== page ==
the name of several persons under the early Roman emperors.
There is considerable discrepancy in the orthography of the name. Josephus writes it Numidius, which is the form that Glandorp (Onomast.
p. 631) hats adopted; while in the different editions of Tacitus, Pliny, and the Scriptores Historiae Augustae, we find it written variously Numidius, Vinidius,
The latter, which occurs in some of the best manuscripts, is supported by the authority of inscriptions, and is evidently the correct form.
In the passage of Horace (Sat.
1.1. 95) where the present reading is Ummidius,
there is the same variation in the manuscripts, but Bentley has shown that the true reading is Ummidius.
Quadratus, was governor of Syria during the latter end of the reign of Claudius, and the commencement of the reign of Nero.
He succeeded Cassius Longinus in the province about A. D. 51, and continued to govern it till his death in A. D. 60. Only three circumstances are mentioned in connection with his administration. In A. D. 52 he allowed Rhadamistus to dethrone and put to death Mithridates, the king of Armenia, whom Tiberius had placed upon the throne, and whom the Romans had hitherto supported.
In the same year he marched into Judaea, and put down the disturbances which prevailed in that country.
He is said to have condemned, or, according to other accounts, to have sent to the emperor Claudius for trial, Ventidius Cumanus, one of the procuratores, but to have protected Antonius Felix, the other procurator. [Comp. FELIX, p. 143a.] The other circumstance is his disagreement with Domitius Corbulo, who had been sent into the East to conduct the war against the Parthians. His name occurs on one of the coins of Antioch. (J. AJ 20.5.2
, B. J.
2.12. §§ 5, 6 ; Tac. Ann. 12.45
, &c., 54, 13.8, 9, 14.26; Eckhel, vol. iii. p. 280.)
In the editions of Tacitus the praenomen of Quadratus is Titus,
but it appears from an inscription that this is a mistake, and that his real praenomen was Caius.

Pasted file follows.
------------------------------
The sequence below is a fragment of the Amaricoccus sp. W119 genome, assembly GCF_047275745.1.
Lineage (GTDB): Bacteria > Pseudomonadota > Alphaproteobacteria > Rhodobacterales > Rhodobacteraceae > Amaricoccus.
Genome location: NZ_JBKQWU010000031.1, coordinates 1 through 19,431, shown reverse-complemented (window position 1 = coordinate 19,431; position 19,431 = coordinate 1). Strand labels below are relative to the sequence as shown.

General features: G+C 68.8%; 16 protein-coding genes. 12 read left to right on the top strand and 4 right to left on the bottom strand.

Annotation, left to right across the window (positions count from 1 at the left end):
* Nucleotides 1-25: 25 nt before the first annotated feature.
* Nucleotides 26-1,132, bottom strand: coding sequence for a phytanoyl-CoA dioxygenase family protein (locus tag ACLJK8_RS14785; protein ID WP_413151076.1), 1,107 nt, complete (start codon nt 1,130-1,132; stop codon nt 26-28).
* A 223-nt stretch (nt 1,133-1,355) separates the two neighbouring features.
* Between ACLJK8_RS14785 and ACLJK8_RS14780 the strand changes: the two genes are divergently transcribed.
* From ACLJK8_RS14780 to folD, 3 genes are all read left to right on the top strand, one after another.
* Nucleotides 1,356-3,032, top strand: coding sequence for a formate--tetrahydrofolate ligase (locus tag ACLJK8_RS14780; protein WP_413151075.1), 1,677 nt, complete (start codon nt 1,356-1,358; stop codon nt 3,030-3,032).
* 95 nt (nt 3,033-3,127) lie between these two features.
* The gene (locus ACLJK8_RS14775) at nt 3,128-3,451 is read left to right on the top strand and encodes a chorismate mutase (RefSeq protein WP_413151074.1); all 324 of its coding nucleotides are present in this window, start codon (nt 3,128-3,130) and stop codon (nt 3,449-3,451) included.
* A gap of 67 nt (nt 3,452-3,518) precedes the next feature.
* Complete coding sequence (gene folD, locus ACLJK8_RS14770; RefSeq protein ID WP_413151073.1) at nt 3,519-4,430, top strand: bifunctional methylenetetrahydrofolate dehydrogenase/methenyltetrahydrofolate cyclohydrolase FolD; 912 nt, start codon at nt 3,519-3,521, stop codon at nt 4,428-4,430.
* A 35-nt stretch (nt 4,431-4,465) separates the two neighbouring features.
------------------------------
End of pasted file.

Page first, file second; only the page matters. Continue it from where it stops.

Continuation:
3665.) We learn from the same inscription that his full name was C. Ummidius Durmius Quadratus, and that he had been previously the legatus of Caligula in Lusitania. The Ummidia Quadratilla, whose death in the reign of Trajan is mentioned by Pliny [QUADRATILLA], was in all probability a sister of the above.
She could hardly have been a daughter, as some modern writers have supposed, since she had a grandson of the age of twenty-four and upwards at the time of her death [see below, No. 2], and it is not probable that Ummidius, who died in A. D. 60, could have had a great-grandson of that age about A. D. 100.
Quadratus, a friend and admirer of the younger Pliny, whom he took as his model in oratory. Pliny speaks of him in the highest terms, and praises both his abilities and his excellent moral character.
He was the grandson of the wealthy Ummidia Quadratilla, and inherited two-thirds of her property. [QUADRATILLA.] In the estate thus bequeathed to him was the house formerly inhabited by the celebrated jurist Cassius Longinus.
He married at the age of twenty-four, in the life-time of his grandmother, but lost his wife soon after their marriage. (Plin. Ep. 6.11
.) Two of Pliny's letters are addressed to him (Ep.
6.29, 9.13), in the latter of which Pliny gives an account of the celebrated attack which he made upon Publicius Certus in the senate, in the reign of Nerva, A. D. 96.
Quadratus, is mentioned as one of the persons whom Hadrian persecuted. (Spartian. Hadr.
He may have been a son of No. 2, who probably married again after the time that Pliny's letter was written.
It seems to have been this Quadratus who married the sister of Antoninus Pius.
4. M. Ummidius
Quadratus, the son of No. 3, was the nephew of Antoninus Pius, being his sister's son. Antoninus Pius gave his maternal property to this Quadratus. (Capitol. M. Aurel.
7, where he is in some editions erroneously called Mummius Quadratus.)
He was consul in A. D. 167, with M. Aurelius Verus.
Quadratus, the son of No. 4, was induced by Lucilla to enter into a conspiracy against her brother Commodus, by whom he was put to death, A. D. 183. (Herodian. 1.8; Lamprid. Commod.
4; D. C. 72.4